There was no Pontus Jansson, Kyle Bartley or Chris Wood and no Pablo Hernandez. Monk left Liam Bridcutt and Eunan O’Kane at home. It was far removed from the Revie approach, which in 1970 involved playing everyone at Gander Green Lane with the exception of an injured Eddie Gray and a grieving Gary Sprake, whose mother had died in the days before the tie. For Revie, as for Monk, it was the first of three away games in a week. Monk prioritised accordingly.
The first tackle of the afternoon, a late foul by Craig Eastmond on Matt Grimes, explained why he was minded to hold his most important players back. Grimes was felled by a rash sliding tackle and limped around for 10 minutes, attempting to shake an ankle injury off. He and the midfield around him made hard work of taking Sutton by the scruff of the neck.
Between Eastmond’s aggression and a concerted start, it did not take Sutton long to turn the game into the physical face-off they wanted. The ball was in United’s net after six minutes, smashed high beyond Silvestri by the incessant Deacon after a long ball forward bounced behind Liam Cooper, but Deacon – a goalscorer in each of the previous rounds – was deflated by an offside flag. He was denied again when Silvestri, Monk’s regular cup goalkeeper, tipped his 25-yard shot over the crossbar.
For most of the first half, Leeds could do little more than resist Sutton’s efforts. Liam Cooper was booked for a trip on Bedsente Gomis as the striker tried to slip in behind him and McKay, Cooper’s young partner at centre-back, and Tyler Denton picked up another for sliding foul on Deacon. A shot from Gomis deflected wide as Sutton put pressure on a vulnerable defence and it took an important reaction from Silvestri, an awkward block made with his backside, to stop Gomis turning home a loose ball from close range after Deacon’s driving run dragged players out of position.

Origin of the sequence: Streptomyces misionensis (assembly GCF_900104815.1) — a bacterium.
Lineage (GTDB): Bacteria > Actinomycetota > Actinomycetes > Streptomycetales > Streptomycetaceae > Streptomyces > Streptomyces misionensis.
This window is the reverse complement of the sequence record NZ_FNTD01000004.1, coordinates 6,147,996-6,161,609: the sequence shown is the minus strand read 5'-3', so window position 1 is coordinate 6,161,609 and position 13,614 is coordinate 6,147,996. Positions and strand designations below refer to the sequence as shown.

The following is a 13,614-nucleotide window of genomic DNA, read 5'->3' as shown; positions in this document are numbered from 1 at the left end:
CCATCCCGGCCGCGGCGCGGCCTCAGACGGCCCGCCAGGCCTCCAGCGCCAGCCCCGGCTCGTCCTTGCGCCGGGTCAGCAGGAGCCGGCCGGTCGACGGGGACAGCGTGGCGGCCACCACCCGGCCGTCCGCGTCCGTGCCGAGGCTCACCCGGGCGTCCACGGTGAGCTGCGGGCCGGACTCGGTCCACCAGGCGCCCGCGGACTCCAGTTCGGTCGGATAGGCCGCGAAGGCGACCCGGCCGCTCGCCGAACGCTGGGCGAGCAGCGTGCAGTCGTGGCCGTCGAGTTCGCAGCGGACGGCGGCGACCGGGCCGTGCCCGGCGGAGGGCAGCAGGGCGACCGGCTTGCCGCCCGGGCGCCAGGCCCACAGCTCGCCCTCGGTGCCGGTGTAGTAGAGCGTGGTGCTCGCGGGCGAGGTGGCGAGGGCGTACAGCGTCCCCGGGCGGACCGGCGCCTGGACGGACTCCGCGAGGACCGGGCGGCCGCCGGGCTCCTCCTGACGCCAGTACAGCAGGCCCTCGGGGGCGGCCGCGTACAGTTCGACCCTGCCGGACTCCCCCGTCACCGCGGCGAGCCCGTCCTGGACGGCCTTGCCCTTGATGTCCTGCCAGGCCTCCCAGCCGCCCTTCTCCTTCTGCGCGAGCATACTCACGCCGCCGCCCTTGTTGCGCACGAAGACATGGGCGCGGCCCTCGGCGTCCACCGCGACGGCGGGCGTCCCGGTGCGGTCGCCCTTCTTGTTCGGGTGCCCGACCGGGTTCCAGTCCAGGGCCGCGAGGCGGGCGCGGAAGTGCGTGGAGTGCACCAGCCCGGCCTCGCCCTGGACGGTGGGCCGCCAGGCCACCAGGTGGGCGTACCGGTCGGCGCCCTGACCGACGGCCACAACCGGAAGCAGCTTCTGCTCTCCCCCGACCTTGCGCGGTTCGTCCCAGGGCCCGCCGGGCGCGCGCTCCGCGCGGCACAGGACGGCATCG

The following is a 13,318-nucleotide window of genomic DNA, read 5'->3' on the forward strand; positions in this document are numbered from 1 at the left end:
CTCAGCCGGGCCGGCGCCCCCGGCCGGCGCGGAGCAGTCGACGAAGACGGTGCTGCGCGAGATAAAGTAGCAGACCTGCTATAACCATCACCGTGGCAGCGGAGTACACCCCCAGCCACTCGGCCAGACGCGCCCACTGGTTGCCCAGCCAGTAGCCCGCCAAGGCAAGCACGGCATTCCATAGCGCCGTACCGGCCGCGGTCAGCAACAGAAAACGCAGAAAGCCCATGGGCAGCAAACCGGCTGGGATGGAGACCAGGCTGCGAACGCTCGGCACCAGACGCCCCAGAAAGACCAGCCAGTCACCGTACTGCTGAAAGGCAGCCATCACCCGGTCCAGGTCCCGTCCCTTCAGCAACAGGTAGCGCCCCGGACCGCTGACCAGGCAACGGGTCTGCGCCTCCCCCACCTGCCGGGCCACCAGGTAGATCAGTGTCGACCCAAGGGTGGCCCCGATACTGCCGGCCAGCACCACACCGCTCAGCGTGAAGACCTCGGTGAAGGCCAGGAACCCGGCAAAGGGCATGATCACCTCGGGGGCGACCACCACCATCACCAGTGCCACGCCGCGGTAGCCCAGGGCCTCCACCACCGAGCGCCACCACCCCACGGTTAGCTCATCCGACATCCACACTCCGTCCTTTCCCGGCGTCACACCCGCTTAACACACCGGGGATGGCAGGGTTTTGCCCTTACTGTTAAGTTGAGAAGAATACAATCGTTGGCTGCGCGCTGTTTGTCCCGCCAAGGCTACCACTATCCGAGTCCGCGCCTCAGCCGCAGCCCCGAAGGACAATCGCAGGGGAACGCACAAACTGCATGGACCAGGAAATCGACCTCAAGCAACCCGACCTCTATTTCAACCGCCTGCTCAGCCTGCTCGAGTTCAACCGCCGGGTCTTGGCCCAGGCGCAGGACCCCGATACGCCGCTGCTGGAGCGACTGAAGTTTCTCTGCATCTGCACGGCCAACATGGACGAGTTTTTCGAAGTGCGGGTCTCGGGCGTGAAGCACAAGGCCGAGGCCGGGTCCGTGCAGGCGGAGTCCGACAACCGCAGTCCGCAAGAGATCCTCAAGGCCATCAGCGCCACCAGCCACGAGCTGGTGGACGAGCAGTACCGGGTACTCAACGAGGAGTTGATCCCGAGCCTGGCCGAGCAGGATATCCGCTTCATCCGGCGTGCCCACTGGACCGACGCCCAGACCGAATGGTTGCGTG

That chance, the best of the game up to that point, quickly prompted United’s first, a chip from Stuart Dallas which Ross Worner rushed out to meet 12 yards from goal, and the Northern Ireland international threatened again with a deflected effort 10 minutes before half-time. Though second best, Leeds took the sting out of Sutton’s performance until another long-range strike from Deacon re-examined Silvestri’s reflexes. The Italian was the sole difference between a goalless scoreline and an interval deficit.
Monk refrained from any personnel changes at the start of the second half but a switch to 4-4-2, pairing an anonymous Souleymane Doukara with an equally quiet Marcus Antonsson, acknowledged the dead ends that Leeds were lost in up front. His players had precious little time to readjust before Sutton finally scored.
The goal was of United’s making as Silvestri and Coyle left a lofted pass from Bailey to each other and eventually collided inside the box. Deacon picked up the pieces and went down as Coyle stuck a foot out towards him. Referee Stuart Atwell took a long look and awarded a penalty which Collins clipped to the right as Silvestri’s went left.
Monk could see the trouble Leeds were in and the substitutions came quickly. Wilks was given his debut and Hadi Sacko and Kemar Roofe both joined the attack. Still there was nothing and a free-kick from Matt Grimes, driven against the feet of Sutton’s wall from a promising position on the right, was a perfect example of a toothless display, 12 minutes from time. Leeds had chances against Histon. At Sutton there were virtually none and Cooper’s dismissal for a trip on Eastmond was a fitting end to so much struggle.
Yorkshire Evening Post